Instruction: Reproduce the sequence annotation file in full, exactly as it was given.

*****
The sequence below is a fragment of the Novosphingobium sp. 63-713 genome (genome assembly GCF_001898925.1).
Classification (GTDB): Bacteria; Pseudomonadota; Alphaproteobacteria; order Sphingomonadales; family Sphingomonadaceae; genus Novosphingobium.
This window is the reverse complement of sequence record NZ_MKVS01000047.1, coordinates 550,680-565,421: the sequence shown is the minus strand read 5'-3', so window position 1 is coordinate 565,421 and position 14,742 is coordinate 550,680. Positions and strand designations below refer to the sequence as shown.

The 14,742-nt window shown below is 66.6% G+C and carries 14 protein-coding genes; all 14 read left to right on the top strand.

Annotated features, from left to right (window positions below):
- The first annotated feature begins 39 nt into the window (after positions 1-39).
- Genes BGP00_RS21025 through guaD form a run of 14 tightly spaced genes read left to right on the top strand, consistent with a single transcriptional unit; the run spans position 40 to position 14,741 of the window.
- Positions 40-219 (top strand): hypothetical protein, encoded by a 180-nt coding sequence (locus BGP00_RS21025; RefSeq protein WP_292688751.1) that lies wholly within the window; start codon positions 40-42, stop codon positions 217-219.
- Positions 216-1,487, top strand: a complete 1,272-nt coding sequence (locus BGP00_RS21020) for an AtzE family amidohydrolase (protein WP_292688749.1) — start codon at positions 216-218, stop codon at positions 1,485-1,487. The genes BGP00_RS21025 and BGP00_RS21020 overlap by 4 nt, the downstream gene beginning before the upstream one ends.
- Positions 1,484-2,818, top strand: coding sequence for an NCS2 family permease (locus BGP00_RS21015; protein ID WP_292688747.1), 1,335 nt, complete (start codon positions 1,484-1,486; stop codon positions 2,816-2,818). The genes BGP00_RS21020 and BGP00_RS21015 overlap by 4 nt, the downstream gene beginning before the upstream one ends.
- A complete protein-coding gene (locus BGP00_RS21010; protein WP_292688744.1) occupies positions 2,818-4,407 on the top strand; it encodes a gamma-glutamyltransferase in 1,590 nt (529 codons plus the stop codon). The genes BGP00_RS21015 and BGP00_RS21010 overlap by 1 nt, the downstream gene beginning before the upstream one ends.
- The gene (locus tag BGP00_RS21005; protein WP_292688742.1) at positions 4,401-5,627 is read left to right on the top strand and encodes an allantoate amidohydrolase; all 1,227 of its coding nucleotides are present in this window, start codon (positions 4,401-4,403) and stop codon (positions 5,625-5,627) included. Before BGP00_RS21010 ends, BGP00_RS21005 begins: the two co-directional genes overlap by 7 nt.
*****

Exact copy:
The sequence below is a fragment of the Novosphingobium sp. 63-713 genome (genome assembly GCF_001898925.1).
Classification (GTDB): Bacteria; Pseudomonadota; Alphaproteobacteria; order Sphingomonadales; family Sphingomonadaceae; genus Novosphingobium.
This window is the reverse complement of sequence record NZ_MKVS01000047.1, coordinates 550,680-565,421: the sequence shown is the minus strand read 5'-3', so window position 1 is coordinate 565,421 and position 14,742 is coordinate 550,680. Positions and strand designations below refer to the sequence as shown.

The 14,742-nt window shown below is 66.6% G+C and carries 14 protein-coding genes; all 14 read left to right on the top strand.

Annotated features, from left to right (window positions below):
- The first annotated feature begins 39 nt into the window (after positions 1-39).
- Genes BGP00_RS21025 through guaD form a run of 14 tightly spaced genes read left to right on the top strand, consistent with a single transcriptional unit; the run spans position 40 to position 14,741 of the window.
- Positions 40-219 (top strand): hypothetical protein, encoded by a 180-nt coding sequence (locus BGP00_RS21025; RefSeq protein WP_292688751.1) that lies wholly within the window; start codon positions 40-42, stop codon positions 217-219.
- Positions 216-1,487, top strand: a complete 1,272-nt coding sequence (locus BGP00_RS21020) for an AtzE family amidohydrolase (protein WP_292688749.1) — start codon at positions 216-218, stop codon at positions 1,485-1,487. The genes BGP00_RS21025 and BGP00_RS21020 overlap by 4 nt, the downstream gene beginning before the upstream one ends.
- Positions 1,484-2,818, top strand: coding sequence for an NCS2 family permease (locus BGP00_RS21015; protein ID WP_292688747.1), 1,335 nt, complete (start codon positions 1,484-1,486; stop codon positions 2,816-2,818). The genes BGP00_RS21020 and BGP00_RS21015 overlap by 4 nt, the downstream gene beginning before the upstream one ends.
- A complete protein-coding gene (locus BGP00_RS21010; protein WP_292688744.1) occupies positions 2,818-4,407 on the top strand; it encodes a gamma-glutamyltransferase in 1,590 nt (529 codons plus the stop codon). The genes BGP00_RS21015 and BGP00_RS21010 overlap by 1 nt, the downstream gene beginning before the upstream one ends.
- The gene (locus tag BGP00_RS21005; protein WP_292688742.1) at positions 4,401-5,627 is read left to right on the top strand and encodes an allantoate amidohydrolase; all 1,227 of its coding nucleotides are present in this window, start codon (positions 4,401-4,403) and stop codon (positions 5,625-5,627) included. Before BGP00_RS21010 ends, BGP00_RS21005 begins: the two co-directional genes overlap by 7 nt.